MB: Yes, I think people know the kind of bands and artists I’ve played with, and they kind of know what they’re gonna get. They’re not gonna get any Metallica type of guitar thing. It’s not going to be jazz; it’s going to be pretty much basic – I just call it rock ‘n roll, but it pretty much encompasses a whole lot of things. I think what I’m good at – what I’d like to think I’m good at is playing to the song, to me that’s what the best guitarists do. If you look at Scotty Moore, George Harrison, Ry Cooder…they play to the song. They can do flash bits, if they need to; they can do hardly anything, if the song requires hardly anything. The song is the starting point. [Belmont slips into what I imagine is his guitar teacher tone.] You play to the song. You don’t play the song as an excuse to get in a flash solo. If the song requires a flash solo, then you can put one in. You can improvise, if it’s that kind of song. Or if it’s an instrumental break you can have a very short, pithy solo: just straight to the point, four bars, and out.

RTH: Were the separate Rumour albums always part of the plan?


  26 Responses to “The Rock Town Hall Interview: Martin Belmont’s Got Answers”

  1. Right On! Thanks to Mr. Mod for conducting, and even more to Martin for his extensive and informative answers.

    A rumor of a Rumour movie is captivating. Let’s hope for fruition.

    Love seeing those live clips. Always looks like Martin is really enjoying himself. The dude always has an understated but entertaining version of Mach Shau going on.
    You’d better get him the Hope and Anchor show. He earned it. I know it will live up to his recollection.

    Well done!

  2. Awesome job, Mr Mod! Great audio dugout chatter

  3. mikeydread

    Mr Mod: two big thumbs up! You are the Samuel Charters of the interwebs,

  4. Very very cool.

  5. I was under the impression that Brinsley was the lead guitarist, and Martin the rhythm guitarist for some reason. Maybe just from the couple of Squeezing Out Sparks videos I saw as a youth. You Tube and this interview cleared that up. The 2 of them really did play off each other well.

  6. Mr. Moderator

    Yes, they seemed to have a pretty good split of responsibilities. I think you’re right that the videos and songs performed on Fridays when we were kids featured Brinsley on lead.

    You know what I love seeing when I watch the old GP & the Rumour clips? The movement of each band member! Natural, onstage movement is something I can’t get enough of when I see a band live. This probably ties into my somewhat bizarre thoughts on the possibilities for crossover between sports and music, but if you’re choosing sides for a pick-up game of football (American or otherwise), wouldn’t you look over at a band like The Rumour to make your first pick?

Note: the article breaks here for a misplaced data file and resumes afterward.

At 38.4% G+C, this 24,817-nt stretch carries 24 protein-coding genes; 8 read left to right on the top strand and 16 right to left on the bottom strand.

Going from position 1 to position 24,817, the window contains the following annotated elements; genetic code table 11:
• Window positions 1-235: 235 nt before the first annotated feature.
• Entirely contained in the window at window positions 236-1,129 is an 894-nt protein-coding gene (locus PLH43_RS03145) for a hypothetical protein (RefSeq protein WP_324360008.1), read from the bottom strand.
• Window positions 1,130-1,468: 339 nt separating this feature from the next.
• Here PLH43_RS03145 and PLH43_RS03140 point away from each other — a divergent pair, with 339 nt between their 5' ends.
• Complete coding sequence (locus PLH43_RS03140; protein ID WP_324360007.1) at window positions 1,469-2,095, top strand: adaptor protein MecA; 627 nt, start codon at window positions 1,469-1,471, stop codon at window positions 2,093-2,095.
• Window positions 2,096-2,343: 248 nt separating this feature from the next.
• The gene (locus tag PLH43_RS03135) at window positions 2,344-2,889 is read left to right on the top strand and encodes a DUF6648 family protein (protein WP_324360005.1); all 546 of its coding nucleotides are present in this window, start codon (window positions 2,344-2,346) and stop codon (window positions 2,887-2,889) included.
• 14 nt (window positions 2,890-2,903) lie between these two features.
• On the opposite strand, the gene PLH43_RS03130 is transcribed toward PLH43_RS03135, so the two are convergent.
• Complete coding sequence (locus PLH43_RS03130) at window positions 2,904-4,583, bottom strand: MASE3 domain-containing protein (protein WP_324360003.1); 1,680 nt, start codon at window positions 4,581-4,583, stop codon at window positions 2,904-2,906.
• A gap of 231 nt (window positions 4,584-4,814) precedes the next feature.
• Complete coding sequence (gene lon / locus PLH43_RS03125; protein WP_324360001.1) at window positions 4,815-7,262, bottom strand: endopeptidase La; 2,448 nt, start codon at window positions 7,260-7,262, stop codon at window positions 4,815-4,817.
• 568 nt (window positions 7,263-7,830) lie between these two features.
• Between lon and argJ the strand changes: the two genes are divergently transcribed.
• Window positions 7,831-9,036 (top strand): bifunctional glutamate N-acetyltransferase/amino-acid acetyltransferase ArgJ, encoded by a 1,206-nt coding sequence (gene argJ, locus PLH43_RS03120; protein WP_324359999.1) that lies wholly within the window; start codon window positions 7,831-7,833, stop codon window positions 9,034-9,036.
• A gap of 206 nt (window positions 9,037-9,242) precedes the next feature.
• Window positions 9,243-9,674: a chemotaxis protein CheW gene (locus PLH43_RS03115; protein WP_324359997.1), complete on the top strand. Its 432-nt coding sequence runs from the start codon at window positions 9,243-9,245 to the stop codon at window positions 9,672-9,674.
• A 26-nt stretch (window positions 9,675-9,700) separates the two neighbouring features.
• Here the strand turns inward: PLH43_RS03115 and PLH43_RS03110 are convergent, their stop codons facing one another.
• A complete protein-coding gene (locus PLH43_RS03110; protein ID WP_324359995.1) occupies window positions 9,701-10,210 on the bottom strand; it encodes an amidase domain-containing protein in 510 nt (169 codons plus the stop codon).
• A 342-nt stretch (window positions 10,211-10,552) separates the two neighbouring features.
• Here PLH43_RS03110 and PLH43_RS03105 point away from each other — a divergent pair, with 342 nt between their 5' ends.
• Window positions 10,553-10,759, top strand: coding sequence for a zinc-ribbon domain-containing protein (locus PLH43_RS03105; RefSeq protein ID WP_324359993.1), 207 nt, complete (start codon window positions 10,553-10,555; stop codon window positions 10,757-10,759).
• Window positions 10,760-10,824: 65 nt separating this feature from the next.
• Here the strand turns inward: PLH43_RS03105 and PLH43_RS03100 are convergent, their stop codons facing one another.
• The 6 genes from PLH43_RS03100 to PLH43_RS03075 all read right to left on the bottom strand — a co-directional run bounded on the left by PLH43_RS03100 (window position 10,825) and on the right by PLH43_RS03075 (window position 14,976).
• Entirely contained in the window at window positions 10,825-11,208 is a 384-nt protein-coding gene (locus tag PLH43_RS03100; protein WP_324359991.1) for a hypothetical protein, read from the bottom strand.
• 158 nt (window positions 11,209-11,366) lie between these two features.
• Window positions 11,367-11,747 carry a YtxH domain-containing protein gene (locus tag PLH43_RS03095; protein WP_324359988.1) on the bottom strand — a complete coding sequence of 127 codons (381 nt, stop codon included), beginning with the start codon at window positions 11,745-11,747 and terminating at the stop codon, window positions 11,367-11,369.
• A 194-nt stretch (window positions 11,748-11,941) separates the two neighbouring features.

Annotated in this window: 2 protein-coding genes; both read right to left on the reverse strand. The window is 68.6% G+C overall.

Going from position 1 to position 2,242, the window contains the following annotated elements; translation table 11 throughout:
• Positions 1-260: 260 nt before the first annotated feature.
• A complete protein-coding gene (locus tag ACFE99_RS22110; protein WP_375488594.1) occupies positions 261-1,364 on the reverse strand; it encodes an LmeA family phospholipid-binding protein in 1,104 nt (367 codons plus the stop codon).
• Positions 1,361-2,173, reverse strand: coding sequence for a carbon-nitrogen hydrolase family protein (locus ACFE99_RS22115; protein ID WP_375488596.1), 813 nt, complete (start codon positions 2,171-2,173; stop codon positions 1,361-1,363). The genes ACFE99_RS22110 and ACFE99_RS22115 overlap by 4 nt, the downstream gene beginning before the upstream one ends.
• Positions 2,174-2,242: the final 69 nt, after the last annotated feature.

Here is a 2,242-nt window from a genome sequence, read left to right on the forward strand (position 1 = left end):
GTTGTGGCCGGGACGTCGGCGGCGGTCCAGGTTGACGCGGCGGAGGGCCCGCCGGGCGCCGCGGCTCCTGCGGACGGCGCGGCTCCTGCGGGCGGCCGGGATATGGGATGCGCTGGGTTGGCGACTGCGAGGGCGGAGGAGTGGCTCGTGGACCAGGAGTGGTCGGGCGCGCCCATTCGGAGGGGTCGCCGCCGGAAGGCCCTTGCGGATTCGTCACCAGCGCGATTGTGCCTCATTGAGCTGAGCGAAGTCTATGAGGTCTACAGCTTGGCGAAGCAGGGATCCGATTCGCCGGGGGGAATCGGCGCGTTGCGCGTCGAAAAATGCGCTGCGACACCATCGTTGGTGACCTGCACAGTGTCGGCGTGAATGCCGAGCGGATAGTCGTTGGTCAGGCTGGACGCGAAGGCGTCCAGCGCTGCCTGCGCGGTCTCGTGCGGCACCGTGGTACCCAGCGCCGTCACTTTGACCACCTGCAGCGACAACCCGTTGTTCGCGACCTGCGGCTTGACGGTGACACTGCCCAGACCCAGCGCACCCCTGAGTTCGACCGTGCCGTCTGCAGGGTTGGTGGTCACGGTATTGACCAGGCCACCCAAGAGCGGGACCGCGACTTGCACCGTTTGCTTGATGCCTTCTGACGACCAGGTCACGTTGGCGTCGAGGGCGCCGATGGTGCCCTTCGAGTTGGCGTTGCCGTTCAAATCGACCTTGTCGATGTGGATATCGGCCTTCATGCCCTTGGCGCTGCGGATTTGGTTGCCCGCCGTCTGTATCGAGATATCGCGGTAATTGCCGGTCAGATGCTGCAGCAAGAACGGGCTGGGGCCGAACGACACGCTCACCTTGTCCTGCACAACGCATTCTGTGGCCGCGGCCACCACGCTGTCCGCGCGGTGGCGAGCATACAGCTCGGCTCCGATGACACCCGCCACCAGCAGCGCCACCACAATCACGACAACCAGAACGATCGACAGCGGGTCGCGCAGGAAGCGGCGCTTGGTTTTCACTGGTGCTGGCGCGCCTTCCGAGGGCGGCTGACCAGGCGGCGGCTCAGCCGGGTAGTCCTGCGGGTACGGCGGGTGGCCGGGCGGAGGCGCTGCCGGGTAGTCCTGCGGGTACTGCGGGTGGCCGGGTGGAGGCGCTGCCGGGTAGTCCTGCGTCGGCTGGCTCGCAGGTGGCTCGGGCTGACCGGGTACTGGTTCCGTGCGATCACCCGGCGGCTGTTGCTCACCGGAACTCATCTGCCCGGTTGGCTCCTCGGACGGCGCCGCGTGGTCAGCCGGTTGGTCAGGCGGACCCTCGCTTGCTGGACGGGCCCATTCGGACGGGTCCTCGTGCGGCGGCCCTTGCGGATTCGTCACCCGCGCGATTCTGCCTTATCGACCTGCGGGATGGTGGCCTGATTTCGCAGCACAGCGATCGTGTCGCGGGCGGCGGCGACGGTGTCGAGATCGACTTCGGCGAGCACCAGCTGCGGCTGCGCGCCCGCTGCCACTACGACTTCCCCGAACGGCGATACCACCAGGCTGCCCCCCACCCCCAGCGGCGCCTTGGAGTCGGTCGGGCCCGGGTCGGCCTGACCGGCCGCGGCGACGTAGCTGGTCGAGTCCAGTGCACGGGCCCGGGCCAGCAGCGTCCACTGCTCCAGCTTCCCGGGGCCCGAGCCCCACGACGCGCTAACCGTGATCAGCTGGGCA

7. Yeah. That’s the Mach Schau I noticed, too. No one is doing windmills, but everyone seems to have their own circle of energy up there.

    It’s got to be basketball for this band. MB is 6′ 5″ and Bodnar and Schwartz don’t look that much shorter. We should challenge them! I’ll cover Parker.

  8. BigSteve

    This was pretty cool. You can tell he’d be a good sideman, very easy to get along with. Wouldn’t it be great to have him as your guitar teacher?

    I think it’s interesting that punk never came up in the interview (unless it was edited out). Guys like Belmont and the Rumour seemed to be catching the wave at the time, but really they just kept doing pretty much what they’d been doing all along. Andrew Bodnar’s golden suit in that first clip was a bit much though.

  9. Mr. Moderator

    Punk itself never did come into the discussion. Throughout, such as when I asked him whether Ducks felt like part of a “movement,” his take was more along the lines of he and his mates being committed to and happy with what they were doing. Meanwhile, I was having too much fun doing what I was doing in talking to him as freely as we were to loop back and try to ask a similar question regarding punk. By the point of the punk years, I took it, the band was gunning for mainstream success.

    That’s one of the things, as a teenage fan of those bands, that I always take out of that time in my life as a rock fan: I truly hoped that, and expected that, a few of my favorites would be “The New Boss” – not Him, not Bruce, that is:) – but among the mainstream standard-bearers of the traditional forms of rock ‘n roll that I grew up loving. Tom Petty, who I liked coming out of the gate, made it, but although people like Elvis Costello and the legacy of The Clash et al are respected and still carrying critical weight and space on the “coffetable collections” of educated rock fans, they’re still not threatening to play the Super Bowl.